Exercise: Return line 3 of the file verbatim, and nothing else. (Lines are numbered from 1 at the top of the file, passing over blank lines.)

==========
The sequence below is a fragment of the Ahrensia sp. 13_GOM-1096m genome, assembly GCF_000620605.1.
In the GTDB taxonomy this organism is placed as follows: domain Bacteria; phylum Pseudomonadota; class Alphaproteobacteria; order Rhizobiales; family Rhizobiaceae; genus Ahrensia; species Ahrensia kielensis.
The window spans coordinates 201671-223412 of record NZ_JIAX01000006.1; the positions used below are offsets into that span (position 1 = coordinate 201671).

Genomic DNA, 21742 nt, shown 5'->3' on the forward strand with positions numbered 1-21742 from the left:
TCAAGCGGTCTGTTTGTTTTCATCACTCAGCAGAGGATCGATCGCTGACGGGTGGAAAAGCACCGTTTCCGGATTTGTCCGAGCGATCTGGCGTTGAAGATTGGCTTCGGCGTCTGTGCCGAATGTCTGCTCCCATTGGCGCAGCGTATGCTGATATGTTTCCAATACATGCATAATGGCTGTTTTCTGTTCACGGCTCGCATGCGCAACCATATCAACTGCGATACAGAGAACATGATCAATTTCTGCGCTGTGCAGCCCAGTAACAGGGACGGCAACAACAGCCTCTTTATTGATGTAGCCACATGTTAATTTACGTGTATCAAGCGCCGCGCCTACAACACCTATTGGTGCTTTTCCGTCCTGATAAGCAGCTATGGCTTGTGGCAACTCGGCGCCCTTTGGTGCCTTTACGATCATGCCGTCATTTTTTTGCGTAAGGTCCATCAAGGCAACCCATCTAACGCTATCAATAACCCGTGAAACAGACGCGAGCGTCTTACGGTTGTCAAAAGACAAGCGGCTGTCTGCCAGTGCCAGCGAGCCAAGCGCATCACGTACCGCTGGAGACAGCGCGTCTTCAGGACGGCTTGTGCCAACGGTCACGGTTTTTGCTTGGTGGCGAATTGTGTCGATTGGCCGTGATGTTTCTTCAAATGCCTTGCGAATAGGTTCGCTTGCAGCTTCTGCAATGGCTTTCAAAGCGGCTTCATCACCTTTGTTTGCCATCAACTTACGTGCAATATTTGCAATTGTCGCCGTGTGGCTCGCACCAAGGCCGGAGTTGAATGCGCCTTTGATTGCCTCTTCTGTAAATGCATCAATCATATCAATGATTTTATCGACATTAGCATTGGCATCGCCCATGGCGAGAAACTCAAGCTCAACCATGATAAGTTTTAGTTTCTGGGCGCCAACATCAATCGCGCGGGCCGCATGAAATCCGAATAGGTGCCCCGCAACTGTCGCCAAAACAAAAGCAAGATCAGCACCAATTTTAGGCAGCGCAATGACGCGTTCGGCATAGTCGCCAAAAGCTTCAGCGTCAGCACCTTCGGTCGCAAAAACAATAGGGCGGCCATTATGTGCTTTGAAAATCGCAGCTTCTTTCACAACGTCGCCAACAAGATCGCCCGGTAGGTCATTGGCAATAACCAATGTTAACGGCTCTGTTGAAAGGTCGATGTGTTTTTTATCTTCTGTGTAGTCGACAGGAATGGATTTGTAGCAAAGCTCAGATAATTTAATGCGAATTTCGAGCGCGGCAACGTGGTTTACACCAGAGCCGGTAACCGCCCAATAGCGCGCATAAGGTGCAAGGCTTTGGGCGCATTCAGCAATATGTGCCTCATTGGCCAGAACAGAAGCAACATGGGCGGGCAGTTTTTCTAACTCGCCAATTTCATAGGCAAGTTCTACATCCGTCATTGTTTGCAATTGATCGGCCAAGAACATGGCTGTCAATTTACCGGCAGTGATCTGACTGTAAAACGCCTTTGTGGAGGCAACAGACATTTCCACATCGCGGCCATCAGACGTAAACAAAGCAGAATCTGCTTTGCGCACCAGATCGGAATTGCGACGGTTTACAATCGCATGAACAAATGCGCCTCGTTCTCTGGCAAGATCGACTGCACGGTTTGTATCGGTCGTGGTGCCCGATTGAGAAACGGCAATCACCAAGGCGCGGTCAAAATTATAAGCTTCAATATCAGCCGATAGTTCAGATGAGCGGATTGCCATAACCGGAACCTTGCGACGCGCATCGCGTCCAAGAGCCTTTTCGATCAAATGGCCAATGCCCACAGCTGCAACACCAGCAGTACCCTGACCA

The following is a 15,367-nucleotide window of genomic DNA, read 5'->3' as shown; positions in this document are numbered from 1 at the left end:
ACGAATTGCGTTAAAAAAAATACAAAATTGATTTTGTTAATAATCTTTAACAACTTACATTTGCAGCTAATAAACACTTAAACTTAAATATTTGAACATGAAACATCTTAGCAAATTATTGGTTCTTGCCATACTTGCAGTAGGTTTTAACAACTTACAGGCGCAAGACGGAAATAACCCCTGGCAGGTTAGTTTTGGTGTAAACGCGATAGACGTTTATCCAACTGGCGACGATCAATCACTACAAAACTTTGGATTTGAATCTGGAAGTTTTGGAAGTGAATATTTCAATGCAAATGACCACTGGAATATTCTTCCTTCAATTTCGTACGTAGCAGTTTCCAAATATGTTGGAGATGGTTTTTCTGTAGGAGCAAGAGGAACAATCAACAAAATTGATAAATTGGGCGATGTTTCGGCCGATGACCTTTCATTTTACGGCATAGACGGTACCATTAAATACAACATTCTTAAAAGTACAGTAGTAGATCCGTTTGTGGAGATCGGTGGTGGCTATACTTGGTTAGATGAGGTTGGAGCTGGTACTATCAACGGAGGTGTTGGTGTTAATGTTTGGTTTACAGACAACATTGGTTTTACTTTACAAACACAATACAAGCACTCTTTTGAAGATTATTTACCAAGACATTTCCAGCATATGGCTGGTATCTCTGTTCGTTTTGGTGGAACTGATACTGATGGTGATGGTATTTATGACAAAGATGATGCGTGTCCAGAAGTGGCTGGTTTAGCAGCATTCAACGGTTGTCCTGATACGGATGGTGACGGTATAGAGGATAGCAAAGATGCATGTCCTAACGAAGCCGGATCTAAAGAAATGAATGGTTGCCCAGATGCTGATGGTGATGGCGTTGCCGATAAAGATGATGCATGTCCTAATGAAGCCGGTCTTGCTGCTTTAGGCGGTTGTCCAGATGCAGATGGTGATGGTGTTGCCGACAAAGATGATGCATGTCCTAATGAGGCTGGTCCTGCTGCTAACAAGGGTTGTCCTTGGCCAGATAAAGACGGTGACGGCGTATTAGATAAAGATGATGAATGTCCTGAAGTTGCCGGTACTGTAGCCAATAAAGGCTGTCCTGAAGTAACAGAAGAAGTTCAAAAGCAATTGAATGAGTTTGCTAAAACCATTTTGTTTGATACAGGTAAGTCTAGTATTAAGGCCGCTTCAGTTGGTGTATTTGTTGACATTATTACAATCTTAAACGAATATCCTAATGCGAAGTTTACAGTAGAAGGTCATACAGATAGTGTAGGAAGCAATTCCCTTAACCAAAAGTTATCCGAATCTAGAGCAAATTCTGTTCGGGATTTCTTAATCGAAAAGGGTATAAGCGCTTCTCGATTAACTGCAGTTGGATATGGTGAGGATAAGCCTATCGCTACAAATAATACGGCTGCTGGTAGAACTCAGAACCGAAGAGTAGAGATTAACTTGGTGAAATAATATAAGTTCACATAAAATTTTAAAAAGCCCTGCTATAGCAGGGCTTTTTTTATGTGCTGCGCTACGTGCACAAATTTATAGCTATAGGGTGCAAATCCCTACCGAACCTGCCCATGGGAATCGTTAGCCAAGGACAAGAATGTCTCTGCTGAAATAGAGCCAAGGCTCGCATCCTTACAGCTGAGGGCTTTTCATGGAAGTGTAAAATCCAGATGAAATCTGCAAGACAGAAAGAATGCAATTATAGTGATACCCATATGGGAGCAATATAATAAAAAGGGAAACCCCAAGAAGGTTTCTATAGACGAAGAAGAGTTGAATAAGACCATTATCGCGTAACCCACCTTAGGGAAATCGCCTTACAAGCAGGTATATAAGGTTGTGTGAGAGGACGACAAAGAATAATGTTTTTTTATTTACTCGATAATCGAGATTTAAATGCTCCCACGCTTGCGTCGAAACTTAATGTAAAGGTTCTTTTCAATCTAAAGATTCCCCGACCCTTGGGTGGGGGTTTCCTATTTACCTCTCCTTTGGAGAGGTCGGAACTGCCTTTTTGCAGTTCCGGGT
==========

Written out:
The window spans coordinates 201671-223412 of record NZ_JIAX01000006.1; the positions used below are offsets into that span (position 1 = coordinate 201671).